The Hermetica are a body of mystical texts written in late antiquity, but believed during the Renaissance (when they became well known) to be much older. Their supposed author, a mythical figure named Hermes Trismegistus, was thought to be a contemporary of Moses. The Hermetic philosophy was regarded as an ancient theology, parallel to the revealed wisdom of the Bible, supporting Biblical revelation and culminating in the Platonic philosophical tradition. This new translation is the only English version based on reliable texts, and Professor Copenhaver's introduction and notes make this accessible and up-to-date edition an indispensable resource to scholars.

The Corpus Hermeticum

Egyptian-Greek Wisdom Texts

The Corpus Hermeticum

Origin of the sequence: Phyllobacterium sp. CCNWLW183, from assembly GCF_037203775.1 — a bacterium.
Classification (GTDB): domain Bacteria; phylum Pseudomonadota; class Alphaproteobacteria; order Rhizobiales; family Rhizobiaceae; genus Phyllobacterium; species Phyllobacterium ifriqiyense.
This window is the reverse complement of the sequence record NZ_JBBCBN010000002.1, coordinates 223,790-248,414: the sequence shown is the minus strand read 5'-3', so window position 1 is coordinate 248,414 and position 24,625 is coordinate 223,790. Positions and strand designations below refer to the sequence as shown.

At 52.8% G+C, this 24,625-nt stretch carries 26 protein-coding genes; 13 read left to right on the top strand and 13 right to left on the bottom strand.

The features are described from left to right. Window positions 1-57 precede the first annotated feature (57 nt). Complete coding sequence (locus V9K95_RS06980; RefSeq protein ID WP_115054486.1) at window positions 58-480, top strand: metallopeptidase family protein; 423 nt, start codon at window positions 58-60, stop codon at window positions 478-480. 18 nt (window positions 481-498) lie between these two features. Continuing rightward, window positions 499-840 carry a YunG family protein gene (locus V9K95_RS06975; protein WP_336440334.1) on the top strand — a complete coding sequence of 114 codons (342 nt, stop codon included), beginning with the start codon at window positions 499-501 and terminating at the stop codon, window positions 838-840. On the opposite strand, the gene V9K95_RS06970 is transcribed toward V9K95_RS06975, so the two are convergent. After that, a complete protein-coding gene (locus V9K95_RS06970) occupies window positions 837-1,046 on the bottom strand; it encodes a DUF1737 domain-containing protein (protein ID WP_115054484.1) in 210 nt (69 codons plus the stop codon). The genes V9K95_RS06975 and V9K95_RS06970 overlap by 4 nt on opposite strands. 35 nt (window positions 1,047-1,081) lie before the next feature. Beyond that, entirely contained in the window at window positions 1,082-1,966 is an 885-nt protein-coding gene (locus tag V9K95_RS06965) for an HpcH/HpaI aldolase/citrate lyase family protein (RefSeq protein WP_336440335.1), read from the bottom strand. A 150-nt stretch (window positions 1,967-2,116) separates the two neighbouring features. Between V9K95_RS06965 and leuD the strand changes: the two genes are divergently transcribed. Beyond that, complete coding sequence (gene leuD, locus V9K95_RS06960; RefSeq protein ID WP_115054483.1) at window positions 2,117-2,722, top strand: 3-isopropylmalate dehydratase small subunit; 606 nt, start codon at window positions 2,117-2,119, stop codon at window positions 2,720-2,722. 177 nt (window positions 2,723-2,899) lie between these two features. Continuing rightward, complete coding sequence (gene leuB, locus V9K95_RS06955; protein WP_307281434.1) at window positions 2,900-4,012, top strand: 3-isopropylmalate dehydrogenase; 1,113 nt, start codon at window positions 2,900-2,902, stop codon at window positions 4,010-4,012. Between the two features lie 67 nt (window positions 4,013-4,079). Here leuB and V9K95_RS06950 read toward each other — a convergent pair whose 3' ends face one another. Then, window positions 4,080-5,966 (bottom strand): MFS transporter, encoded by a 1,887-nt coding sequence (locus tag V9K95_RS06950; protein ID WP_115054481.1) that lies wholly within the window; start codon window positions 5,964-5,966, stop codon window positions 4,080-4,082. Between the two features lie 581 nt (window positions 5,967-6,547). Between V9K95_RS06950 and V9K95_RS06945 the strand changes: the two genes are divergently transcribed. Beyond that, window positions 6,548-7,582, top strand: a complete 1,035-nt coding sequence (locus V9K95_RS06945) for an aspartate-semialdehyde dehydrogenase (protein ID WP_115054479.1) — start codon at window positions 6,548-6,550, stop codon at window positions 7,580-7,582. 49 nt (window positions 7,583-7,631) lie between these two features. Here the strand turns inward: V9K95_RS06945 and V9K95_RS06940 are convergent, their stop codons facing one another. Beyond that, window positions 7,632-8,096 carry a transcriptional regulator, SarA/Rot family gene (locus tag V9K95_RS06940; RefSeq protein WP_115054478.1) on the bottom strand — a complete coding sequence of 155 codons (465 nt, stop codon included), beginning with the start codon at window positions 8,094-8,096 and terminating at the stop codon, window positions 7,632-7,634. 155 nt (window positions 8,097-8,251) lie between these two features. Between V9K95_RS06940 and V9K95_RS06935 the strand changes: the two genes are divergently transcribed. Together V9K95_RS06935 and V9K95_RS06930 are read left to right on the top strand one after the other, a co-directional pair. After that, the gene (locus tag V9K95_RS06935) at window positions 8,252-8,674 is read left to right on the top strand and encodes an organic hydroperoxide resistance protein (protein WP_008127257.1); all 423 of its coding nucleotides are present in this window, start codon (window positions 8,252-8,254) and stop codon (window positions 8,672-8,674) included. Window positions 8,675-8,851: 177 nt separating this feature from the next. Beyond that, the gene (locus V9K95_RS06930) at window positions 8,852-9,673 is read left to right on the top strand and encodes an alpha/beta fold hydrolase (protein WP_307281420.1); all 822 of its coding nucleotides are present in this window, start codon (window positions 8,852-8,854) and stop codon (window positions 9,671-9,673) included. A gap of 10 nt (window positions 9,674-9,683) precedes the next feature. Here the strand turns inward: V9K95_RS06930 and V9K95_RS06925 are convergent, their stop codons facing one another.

The Corpus Hermeticum The Corpus Hermeticum are the core documents of the Hermetic tradition Hermes An Introduction to the Corpus Hermeticum by John Michael Greer The Hermetica are Egyptian-Greek wisdom texts from the 2nd and 3rd centuries AD, which are mostly presented as dialogues in which a teacher, generally identified as Hermes Trismegistus ("thrice-greatest Hermes"), enlightens a disciple. The texts form the basis of Hermeticism. They discuss the divine, the cosmos, mind, and nature. Some touch upon alchemy, astrology, and related concepts. The fifteen tractates of the Corpus Hermeticum, along with the Perfect Sermon or Asclepius, are the foundation documents of the Hermetic tradition. Written by unknown authors in Egypt sometime before the end of the third century C.E., they were part of a once substantial literature attributed to the mythic figure of Hermes Trismegistus, a Hellenistic fusion of the Greek god Hermes and the Egyptian god Thoth. This literature came out of the same religious and philosophical ferment that produced Neoplatonism, Christianity, and the diverse collection of teachings usually lumped together under the label "Gnosticism": a ferment which had its roots in the impact of Platonic thought on the older traditions of the Hellenized East. There are obvious connections and common themes linking each of these traditions, although each had its own answer to the major questions of the time. The treatises we now call the Corpus Hermeticum were collected into a single volume in Byzantine times, and a copy of this volume survived to come into the hands of Lorenzo de Medici's agents in the fifteenth century. Marsilio Ficino, the head of the Florentine Academy, was pulled off the task of translating the dialogues of Plato in order to put the Corpus Hermeticum into Latin first. His translation saw print in 1463, and was reprinted at least twenty-two times over the next century and a half. The treatises divide up into several groups. The first (CH I), the "Poemandres", is the account of a revelation given to Hermes Trismegistus by the being Poemandres or "Man-Shepherd", an expression of the universal Mind. The next eight (CH II-IX), the "General Sermons", are short dialogues or lectures discussing various basic points of Hermetic philosophy. There follows the "Key" (CH X), a summary of the General Sermons, and after this a set of four tractates - "Mind unto Hermes", "About the Common Mind", "The Secret Sermon on the Mountain", and the "Letter of Hermes to Asclepius" (CH XI-XIV) - touching on the more mystical aspects of Hermeticism. The collection is rounded off by the "Definitions of Asclepius unto King Ammon" (CH XV), which may be composed of three fragments of longer works. The Perfect Sermon The Perfect Sermon or Asclepius, which is also included here, reached the Renaissance by a different route. It was translated into Latin in ancient times, reputedly by the same Lucius Apuleius of Madaura whose comic-serious masterpiece The Golden Ass provides some of the best surviving evidence on the worship of Isis in the Roman world. Augustine of Hippo quotes from the old Latin translation at length in his City of God, and copies remained in circulation in medieval Europe all the way up to the Renaissance. The original Greek version was lost, although quotations survive in several ancient sources. The Perfect Sermon is substantially longer than any other surviving work of ancient Hermetic philosophy. It covers topics which also occur in the Corpus Hermeticum, but touches on several other issues as well - among them magical processes for the manufacture of gods and a long and gloomy prophecy of the decline of Hermetic wisdom and the end of the world.